Blackwood, JC; Machta, J; Meyer, AD; Noble, AE; Hastings, A; Liebhold,,A. Clauset, M. E. J. Newman and C. Moore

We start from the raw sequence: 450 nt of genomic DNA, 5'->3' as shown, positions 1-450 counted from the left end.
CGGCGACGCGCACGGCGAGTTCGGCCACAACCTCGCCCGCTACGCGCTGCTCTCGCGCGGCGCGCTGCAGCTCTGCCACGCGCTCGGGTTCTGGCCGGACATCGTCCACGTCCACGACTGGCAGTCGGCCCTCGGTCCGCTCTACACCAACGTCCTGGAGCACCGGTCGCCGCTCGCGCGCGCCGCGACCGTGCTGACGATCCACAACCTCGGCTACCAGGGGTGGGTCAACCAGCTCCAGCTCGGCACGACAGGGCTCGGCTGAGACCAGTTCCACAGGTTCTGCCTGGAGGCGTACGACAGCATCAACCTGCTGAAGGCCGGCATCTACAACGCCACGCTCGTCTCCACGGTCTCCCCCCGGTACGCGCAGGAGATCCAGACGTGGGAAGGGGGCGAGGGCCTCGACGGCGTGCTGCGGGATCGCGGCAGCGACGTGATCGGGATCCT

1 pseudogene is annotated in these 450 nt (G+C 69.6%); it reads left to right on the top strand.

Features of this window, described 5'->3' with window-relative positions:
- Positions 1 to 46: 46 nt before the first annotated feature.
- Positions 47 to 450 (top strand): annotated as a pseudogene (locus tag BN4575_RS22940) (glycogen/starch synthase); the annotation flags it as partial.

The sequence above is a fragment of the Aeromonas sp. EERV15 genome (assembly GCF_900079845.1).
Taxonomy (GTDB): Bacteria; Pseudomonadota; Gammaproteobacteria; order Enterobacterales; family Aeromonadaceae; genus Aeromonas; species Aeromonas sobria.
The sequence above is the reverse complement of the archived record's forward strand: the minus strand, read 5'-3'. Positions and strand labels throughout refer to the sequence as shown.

Periodical cicadas are enigmatic organisms: broods spanning large spatial ranges consist of developmentally synchronized populations of 3-4 sympatric species that emerge as adults every 13 or 17 years. Only one brood typically occupies any single location, with well-defined boundaries separating distinct broods. The cause of such synchronous development remains uncertain, but it is known that synchronous emergence of large numbers of adults in a single year satiates predators, allowing a substantial fraction of emerging adults to survive long enough to reproduce. Competition among nymphs feeding on tree roots almost certainly plays a role in limiting populations. However, due to the difficulty of working with such long-lived subterranean life stages, the mechanisms governing competition in periodical cicadas have not been identified. A second process that may affect synchrony among periodical cicadas is their ability to delay or accelerate their emergence as adults by 1 year and accelerate it by 4 years (stragglers). We develop a nonlinear Leslie matrix-type model that describes cicada dynamics accounting for predation, competition, and stragglers. Using numerical simulations, we identify conditions that generate dynamics in which a single brood occupies a given geographical location. Our results show that while stragglers have the potential for introducing multiple sympatric broods, the interaction of interbrood competition with predation-driven Allee effects creates a system resistant to such invasions, and populations maintain developmental synchrony.